Well since then UKIP have increased their support across the board, so here’s an update of the same graph I used then, again taking the three last three months or so of data:

As you can see, while everyone except MORI have UKIP higher (the drop in UKIP’s support from MORI is because of their November poll, which had UKIP on only 3%. Their December poll had them at 7%), there continues to be a big spread between different polling companies, from around 7% all the way up to around 14% to 16%.

Apart from Populus (who only had one poll in the period), the divide continues to be between online and telephone polling, with telephone polls averaging at around 7% for UKIP, and online polls averaging at around 11% for UKIP (although even within those groups, there is significant variation – YouGov, for example, tend to show figures closer to telephone pollsters, Survation tend to show the highest levels of UKIP support due to prompting)

The tables for this week’s YouGov poll for the Sunday Times are now up here. This week’s topline figures are CON 32%, LAB 43%, LDEM 10%, UKIP 9%, very much in line with YouGov’s recent daily polling results. The rest of the poll mainly dealt with benefits and train fares.


On the overall issue of welfare benefits Labour are the more trusted, by 30% to the Conservatives 22%. Despite the later questions showing significant minorities of Labour voters backing many Conservative welfare policies or arguments, responses to the question were very much along party lines: Labour voters trusted Labour, Conservative voters trusted the Conservatives.

On the list of specific policies YouGov asked about – some actual government policies, some that have been floated – the most popular were stopping child benefit for households where someone earns over £60000 (supported by 77%), capping the total amount of benefits a family can claim each year at £26000 (supported by 74%) and stopping benefits for people who refuse to accept offers of employment (supported by 76%). All these of these policies are supported by a majority of Con, Lab and Lib Dem voters.

People are more evenly split over the other policies YouGov asked about. People supported limiting the increase in benefit payments to 1% for the next three years by 45% to 35% – the policy was supported by 70% of Conservatives, but opposed by 56% of Labour supporters. People were evenly divided on the idea of stopping age-related benefits for pensioners earning over a certain amount – 43% supported the idea, 40% opposed it. The least popular of the policies tested was stopping housing benefit for under 25s – 32% of people supported this, but 43% of people were opposed.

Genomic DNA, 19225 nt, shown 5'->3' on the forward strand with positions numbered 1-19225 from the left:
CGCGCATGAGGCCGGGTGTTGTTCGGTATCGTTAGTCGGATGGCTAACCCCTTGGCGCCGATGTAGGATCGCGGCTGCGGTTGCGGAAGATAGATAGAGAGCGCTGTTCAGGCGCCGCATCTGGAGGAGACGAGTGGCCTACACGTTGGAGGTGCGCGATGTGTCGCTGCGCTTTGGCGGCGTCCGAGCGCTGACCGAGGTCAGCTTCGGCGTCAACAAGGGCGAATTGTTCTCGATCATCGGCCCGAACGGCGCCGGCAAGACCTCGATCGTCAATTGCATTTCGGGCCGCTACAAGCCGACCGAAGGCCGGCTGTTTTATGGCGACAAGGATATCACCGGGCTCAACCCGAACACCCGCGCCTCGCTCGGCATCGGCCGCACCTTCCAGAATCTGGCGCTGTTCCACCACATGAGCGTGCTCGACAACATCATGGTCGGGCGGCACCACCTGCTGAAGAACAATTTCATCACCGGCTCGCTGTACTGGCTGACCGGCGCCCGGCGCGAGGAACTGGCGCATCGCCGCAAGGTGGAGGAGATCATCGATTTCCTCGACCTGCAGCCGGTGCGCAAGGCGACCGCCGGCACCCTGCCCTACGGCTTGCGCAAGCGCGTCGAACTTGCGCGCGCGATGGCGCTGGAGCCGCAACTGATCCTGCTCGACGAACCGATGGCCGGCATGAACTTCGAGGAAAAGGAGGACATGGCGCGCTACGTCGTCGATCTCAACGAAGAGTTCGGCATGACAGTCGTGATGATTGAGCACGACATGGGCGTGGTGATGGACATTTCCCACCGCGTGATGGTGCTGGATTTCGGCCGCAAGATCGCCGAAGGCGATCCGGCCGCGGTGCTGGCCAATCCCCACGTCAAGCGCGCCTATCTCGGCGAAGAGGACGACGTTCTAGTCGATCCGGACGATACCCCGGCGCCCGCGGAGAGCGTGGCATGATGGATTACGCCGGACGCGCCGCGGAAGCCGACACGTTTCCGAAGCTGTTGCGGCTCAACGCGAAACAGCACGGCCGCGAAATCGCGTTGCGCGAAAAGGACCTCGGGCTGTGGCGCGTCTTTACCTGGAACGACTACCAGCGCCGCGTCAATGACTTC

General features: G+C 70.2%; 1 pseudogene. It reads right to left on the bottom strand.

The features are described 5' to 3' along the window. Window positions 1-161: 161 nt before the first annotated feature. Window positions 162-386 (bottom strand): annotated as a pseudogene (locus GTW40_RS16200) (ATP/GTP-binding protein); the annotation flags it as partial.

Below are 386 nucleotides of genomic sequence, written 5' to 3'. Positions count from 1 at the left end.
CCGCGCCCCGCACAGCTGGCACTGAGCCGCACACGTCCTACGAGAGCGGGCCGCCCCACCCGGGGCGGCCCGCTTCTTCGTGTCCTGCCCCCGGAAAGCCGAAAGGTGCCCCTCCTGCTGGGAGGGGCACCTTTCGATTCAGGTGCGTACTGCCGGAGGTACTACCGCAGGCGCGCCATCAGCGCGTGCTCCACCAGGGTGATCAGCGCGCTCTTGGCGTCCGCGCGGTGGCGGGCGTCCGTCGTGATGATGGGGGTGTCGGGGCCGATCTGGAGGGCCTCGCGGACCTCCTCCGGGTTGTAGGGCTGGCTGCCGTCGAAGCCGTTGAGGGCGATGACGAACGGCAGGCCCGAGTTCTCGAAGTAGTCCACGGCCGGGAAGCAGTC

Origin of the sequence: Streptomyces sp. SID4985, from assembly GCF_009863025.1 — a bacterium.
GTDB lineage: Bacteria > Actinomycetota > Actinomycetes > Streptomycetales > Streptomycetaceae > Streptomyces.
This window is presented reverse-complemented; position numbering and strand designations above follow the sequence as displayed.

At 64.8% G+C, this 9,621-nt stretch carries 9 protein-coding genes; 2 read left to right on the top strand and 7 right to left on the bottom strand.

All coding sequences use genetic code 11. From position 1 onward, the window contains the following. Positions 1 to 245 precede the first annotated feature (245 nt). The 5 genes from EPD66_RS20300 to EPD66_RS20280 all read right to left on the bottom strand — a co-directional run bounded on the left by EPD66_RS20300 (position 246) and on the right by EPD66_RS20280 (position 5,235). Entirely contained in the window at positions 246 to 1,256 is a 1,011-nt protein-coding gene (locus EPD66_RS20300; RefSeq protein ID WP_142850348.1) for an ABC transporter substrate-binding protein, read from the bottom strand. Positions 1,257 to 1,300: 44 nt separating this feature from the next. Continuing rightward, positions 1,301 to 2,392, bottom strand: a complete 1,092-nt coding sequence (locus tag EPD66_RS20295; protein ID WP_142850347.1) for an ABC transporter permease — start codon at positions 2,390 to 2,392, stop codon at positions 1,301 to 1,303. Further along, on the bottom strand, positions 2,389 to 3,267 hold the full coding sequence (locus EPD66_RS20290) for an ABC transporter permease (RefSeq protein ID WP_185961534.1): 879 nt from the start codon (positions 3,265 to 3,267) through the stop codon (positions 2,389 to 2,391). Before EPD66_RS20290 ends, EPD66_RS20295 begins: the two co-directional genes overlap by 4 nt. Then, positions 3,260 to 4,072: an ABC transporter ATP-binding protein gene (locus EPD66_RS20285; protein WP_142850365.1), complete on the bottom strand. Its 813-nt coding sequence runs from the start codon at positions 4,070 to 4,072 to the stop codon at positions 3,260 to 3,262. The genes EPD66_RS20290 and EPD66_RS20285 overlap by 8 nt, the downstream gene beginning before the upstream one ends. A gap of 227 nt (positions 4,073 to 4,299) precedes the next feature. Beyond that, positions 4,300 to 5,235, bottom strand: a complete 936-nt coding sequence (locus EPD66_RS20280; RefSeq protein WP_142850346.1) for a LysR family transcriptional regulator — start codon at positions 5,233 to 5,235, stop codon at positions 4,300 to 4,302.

(Remember the difference between YouGov, ComRes and MORI polls over the uprating figures that we looked at here – one of the possible reasons for it that looked quite convincing was that MORI mentioned that the freeze included jobseekers, income support and child benefit. This YouGov question cited the same examples though, and still showed people in support. Hmm)

Testing more general approaches towards welfare reform, more people had sympathy with the Conservative argument that it was unfair for benefits to rise by more than 1% when wages were rising at less than inflation (50%) than had sympathy with the Labour argument that increasing benefits by less than inflation was unfair on the many families in work that relied on benefits to make ends meet (34%). On attitudes towards benefits for those out of work, 28% thought the government was too harsh, as most people on benefits would like to work if they could, 47% thought the government should be harsher and do more to force people to work.


16% of people think the train services they use have got better in the last five years, compared to 33% who say they have got worse. The gap is similar amongst regular train users, 22% of whom think their train service has got better, but 38% of whom think it has got worse.

Only 8% of the public and 10% of regular train users think the recent fare rises are justified, but the main blame for this is put upon the train operating companies (49%) rather than the government (30%). 35% of people would still prefer a freeze in prices even if it meant higher general taxes to pay for it, 23% would prefer prices to rise (as you’d expect, regular train users were much more supportive of tax subsidies to keep rail ticket prices down). Asked to balance increased fares against improvements to rail service people were far more evenly split – 33% would rather see better services, even if it meant higher fares. 36% would rather see fares frozen or reduced, even if it meant less investment in service improvements.

There is also a Survation poll in the Mail on Sunday, with topline figures of CON 29%(-1), LAB 38%(nc), LDEM 11%(+2), UKIP 16%(+2). Little change for the main parties and the usual high score for UKIP from the company that tends to give them their highest levels of support.